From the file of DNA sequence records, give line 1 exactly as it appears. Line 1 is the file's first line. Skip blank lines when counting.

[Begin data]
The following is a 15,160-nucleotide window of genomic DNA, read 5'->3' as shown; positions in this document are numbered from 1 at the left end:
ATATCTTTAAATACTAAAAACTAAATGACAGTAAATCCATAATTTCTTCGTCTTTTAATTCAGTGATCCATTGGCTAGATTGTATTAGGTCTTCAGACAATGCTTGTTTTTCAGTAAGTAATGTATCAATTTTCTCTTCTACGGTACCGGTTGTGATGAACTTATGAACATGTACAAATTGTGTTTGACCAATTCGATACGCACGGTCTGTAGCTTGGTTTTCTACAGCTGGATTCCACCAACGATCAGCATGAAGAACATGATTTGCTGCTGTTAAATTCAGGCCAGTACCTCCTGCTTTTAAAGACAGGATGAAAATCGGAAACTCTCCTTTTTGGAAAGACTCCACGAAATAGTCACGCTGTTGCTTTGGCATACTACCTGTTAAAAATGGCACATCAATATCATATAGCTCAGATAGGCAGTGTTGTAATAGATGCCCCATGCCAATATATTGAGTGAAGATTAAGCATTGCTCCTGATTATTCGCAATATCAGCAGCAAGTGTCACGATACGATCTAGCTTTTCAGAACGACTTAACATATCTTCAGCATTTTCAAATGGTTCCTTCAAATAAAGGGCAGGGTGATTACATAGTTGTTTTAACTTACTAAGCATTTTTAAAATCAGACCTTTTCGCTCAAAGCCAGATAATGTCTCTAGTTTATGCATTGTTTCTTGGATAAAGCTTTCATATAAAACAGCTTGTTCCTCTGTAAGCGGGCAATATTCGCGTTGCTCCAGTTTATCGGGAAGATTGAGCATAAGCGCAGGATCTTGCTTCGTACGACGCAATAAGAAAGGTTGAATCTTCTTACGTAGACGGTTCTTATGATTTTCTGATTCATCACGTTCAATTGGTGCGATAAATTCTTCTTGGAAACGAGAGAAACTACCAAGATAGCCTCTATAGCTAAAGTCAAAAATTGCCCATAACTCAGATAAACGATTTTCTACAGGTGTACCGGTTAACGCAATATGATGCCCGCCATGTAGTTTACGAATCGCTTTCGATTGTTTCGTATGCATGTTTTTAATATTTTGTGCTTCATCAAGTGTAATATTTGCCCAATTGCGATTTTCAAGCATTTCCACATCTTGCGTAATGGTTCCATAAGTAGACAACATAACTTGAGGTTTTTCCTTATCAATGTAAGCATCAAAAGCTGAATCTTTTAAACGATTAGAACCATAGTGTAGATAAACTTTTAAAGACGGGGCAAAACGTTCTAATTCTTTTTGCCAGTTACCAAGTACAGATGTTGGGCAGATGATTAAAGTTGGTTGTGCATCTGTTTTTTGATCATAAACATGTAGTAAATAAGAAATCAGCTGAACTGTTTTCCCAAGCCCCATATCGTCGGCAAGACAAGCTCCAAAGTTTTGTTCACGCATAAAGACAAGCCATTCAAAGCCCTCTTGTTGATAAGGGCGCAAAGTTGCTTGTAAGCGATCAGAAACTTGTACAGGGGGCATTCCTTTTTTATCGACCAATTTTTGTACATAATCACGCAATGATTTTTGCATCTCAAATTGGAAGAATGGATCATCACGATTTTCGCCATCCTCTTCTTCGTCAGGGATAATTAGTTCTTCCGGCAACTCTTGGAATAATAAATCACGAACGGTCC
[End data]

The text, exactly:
The following is a 15,160-nucleotide window of genomic DNA, read 5'->3' as shown; positions in this document are numbered from 1 at the left end: